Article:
Ford said that his company is also committed to improving the fuel economy of every model it makes. Research confirmed that the No. 1 reason customers rejected Ford was fuel economy, Bill Ford said. Four years ago, the company set a goal of being the fuel economy leader in every model category. “Coming from us and our background” – maker of the Excursion and the ubiquitous F150 – “that wasn’t certainly our strength. It’s certainly not what people would have expected from us,” said Ford. Ford is investing in a suite of technologies, Bill Ford said, because “we really don’t know how the world is going to break out.” He added: “Until this nation has an energy policy, which we desperately need, all of this is going to be sub-optimized.”
If the customer choice is for electric cars, Ford said, big questions remain about building out the smart grid, and deciding on the power plants feeding into that grid. “Are they going to be coal-fired? I hope not. Are they going to be nuclear? Well, that’s an ethical discussion we need to have. Will renewables do it for us?,” he asked.
“As a nation, there are some discussions we need to have, and we need to have them pretty quickly.”
Gregory Dalton is chief operating officer at the Commonwealth Club of California and Director of The Club’s Climate 1 Initiative. He previously was international editor at The Industry Standard magazine, an editor for the Associated Press in New York, and a correspondent in China and Canada for the South China Morning Post, a Hong Kong newspaper.
Proficient in both Mandarin and Cantonese, he is a former term member of the Council on Foreign Relations.
William Clay Ford Jr.
As Executive Chairman of Ford Motor Company, William Clay Ford, Jr. is leading the company that put the world on wheels into the 21st century. Mr. Ford joined the Board of Directors in 1988 and has been its chairman since January 1999. He serves as chairman of the board’s Finance Committee and as a member of the Sustainability Committee. He also served as chief executive officer of the company from October 2001 to September 2006, when he was named executive chairman.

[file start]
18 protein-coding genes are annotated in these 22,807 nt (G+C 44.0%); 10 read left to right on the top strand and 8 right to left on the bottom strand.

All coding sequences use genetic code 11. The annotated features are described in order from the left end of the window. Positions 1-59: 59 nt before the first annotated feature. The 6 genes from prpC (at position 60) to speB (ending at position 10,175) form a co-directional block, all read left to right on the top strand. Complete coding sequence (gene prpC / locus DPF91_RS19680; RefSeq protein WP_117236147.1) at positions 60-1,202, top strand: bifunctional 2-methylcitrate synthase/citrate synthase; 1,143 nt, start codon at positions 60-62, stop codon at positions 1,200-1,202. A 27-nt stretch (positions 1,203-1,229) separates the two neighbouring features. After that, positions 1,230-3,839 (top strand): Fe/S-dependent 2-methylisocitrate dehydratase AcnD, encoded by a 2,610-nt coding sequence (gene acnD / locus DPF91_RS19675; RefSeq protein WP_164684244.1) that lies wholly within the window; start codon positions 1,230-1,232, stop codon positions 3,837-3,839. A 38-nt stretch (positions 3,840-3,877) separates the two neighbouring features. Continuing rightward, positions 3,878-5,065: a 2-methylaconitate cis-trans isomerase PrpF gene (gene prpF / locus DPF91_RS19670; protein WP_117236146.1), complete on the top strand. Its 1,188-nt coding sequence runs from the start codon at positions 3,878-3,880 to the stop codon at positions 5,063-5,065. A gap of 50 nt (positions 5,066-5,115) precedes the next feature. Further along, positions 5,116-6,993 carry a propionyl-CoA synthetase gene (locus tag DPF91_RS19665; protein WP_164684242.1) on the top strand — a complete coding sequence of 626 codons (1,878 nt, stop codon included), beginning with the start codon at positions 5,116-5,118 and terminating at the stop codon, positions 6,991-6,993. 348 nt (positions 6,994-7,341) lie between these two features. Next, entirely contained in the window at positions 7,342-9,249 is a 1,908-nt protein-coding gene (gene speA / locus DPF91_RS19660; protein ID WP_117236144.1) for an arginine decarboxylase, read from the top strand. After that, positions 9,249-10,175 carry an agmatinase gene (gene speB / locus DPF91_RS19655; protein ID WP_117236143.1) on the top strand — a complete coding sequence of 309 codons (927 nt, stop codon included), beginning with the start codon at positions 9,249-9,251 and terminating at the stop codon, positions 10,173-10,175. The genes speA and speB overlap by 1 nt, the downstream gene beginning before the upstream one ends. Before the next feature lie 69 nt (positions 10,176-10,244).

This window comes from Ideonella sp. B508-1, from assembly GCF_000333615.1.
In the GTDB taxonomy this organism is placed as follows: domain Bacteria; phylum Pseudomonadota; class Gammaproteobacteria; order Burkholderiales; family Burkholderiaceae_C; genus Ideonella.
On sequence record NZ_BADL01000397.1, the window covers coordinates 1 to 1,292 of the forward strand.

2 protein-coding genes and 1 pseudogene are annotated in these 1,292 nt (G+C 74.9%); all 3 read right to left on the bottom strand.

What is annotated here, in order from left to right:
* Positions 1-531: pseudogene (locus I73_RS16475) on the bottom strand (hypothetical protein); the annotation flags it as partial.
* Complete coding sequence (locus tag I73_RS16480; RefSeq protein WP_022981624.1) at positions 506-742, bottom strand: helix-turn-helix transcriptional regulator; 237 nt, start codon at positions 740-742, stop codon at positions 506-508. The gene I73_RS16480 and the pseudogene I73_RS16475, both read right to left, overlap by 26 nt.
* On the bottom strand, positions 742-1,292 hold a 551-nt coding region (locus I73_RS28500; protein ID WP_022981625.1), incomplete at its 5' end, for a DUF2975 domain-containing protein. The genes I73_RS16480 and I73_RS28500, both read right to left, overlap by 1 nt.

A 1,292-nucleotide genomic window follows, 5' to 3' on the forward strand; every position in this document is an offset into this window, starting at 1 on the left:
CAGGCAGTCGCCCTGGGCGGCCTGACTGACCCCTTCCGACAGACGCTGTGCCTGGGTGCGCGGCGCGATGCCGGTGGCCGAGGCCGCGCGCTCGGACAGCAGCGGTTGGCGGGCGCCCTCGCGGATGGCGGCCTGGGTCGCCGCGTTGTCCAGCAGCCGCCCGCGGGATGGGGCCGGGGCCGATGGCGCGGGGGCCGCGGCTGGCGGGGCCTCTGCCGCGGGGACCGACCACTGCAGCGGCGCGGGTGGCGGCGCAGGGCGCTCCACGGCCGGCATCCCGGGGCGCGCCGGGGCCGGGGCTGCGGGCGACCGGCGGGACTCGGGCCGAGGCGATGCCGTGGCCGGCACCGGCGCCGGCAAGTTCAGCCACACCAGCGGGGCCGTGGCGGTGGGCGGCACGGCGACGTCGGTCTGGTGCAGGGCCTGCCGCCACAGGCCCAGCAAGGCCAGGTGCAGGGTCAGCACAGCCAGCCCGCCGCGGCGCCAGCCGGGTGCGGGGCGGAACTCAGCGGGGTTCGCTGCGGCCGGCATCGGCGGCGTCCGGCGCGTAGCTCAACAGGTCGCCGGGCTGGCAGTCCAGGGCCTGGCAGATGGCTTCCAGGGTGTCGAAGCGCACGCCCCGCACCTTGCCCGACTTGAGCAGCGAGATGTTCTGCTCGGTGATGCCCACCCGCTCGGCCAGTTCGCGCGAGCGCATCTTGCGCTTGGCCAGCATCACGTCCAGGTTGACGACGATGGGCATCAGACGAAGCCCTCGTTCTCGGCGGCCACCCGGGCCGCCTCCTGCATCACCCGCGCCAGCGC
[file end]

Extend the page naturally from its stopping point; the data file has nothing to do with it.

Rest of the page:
As CEO, Mr. Ford improved quality, lowered costs and delivered exciting new products. During his time in that position he took the company from a $5.5 billion loss in 2001 to three straight years of profitability. Through the years, his vision for the company has remained unchanged.
Mr. Ford joined Ford Motor Company in 1979 as a product planning analyst. He subsequently held a variety of positions in manufacturing, sales, marketing, product development and finance. During the breakthrough 1982 Ford-United Auto Workers labor talks, which launched the employee involvement movement that revolutionized the industry, he served on the company’s National Bargaining Team.
In 1983 he began a 12-month course of study as an Alfred P. Sloan fellow at the Massachusetts Institute of Technology. He was elected chairman and managing director of Ford Switzerland in 1987. As head of Business Strategy for the Ford Automotive Group in 1990, Mr. Ford helped develop guidelines for establishing low-volume manufacturing plants in emerging markets.
After being appointed general manager of Climate Control Division in 1992, he led a profit turnaround and a major improvement in product quality. He also established the company’s first wildlife habitat at a plant location and the first automotive plant in the world to use 25 percent post-consumer materials in all of its plastic parts. While he was general manager the division won the President’s Commission on Environmental Quality Award for replacing a hazardous chemical in a production process with water.
Mr. Ford was elected a company vice president and head of the company’s Commercial Truck Vehicle Center in 1994. He left that position in order to assume the chairmanship of the Board of Directors’ Finance Committee in 1995.
A lifelong environmentalist, Mr. Ford is committed to increasing shareholder value by developing products that please customers and benefit society. Under his leadership, in 2000 Ford Motor Company published its first corporate citizenship report outlining the economic, environmental and social impact of company products and operations around the world. In 2004, the company completed the world’s largest brownfield reclamation project, the restoration of its Ford Rouge Center in metropolitan Detroit. Mr. Ford also championed the Ford Escape Hybrid, the world’s first hybrid-electric sport utility vehicle, which was named North American Truck of the Year in 2005.
“We want to be green, global and high-tech,” he says. “We are using our global resources to produce innovative technology for safer, cleaner, more fuel-efficient vehicles.”